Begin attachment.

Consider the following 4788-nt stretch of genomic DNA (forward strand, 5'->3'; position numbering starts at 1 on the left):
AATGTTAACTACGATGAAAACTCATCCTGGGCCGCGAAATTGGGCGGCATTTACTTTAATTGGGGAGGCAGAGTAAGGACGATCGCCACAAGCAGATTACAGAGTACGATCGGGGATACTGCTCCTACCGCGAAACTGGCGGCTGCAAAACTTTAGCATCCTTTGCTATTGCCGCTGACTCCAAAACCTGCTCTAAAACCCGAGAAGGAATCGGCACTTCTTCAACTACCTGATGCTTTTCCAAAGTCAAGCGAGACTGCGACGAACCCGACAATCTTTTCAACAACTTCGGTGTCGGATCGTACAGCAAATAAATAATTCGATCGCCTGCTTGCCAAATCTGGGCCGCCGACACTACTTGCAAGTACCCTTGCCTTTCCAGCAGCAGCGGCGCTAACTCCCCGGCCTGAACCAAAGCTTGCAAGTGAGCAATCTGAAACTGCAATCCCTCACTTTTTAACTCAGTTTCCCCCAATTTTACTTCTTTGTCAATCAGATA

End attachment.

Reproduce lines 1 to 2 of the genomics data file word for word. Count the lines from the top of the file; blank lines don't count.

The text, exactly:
Consider the following 4788-nt stretch of genomic DNA (forward strand, 5'->3'; position numbering starts at 1 on the left):
AATGTTAACTACGATGAAAACTCATCCTGGGCCGCGAAATTGGGCGGCATTTACTTTAATTGGGGAGGCAGAGTAAGGACGATCGCCACAAGCAGATTACAGAGTACGATCGGGGATACTGCTCCTACCGCGAAACTGGCGGCTGCAAAACTTTAGCATCCTTTGCTATTGCCGCTGACTCCAAAACCTGCTCTAAAACCCGAGAAGGAATCGGCACTTCTTCAACTACCTGATGCTTTTCCAAAGTCAAGCGAGACTGCGACGAACCCGACAATCTTTTCAACAACTTCGGTGTCGGATCGTACAGCAAATAAATAATTCGATCGCCTGCTTGCCAAATCTGGGCCGCCGACACTACTTGCAAGTACCCTTGCCTTTCCAGCAGCAGCGGCGCTAACTCCCCGGCCTGAACCAAAGCTTGCAAGTGAGCAATCTGAAACTGCAATCCCTCACTTTTTAACTCAGTTTCCCCCAATTTTACTTCTTTGTCAATCAGATA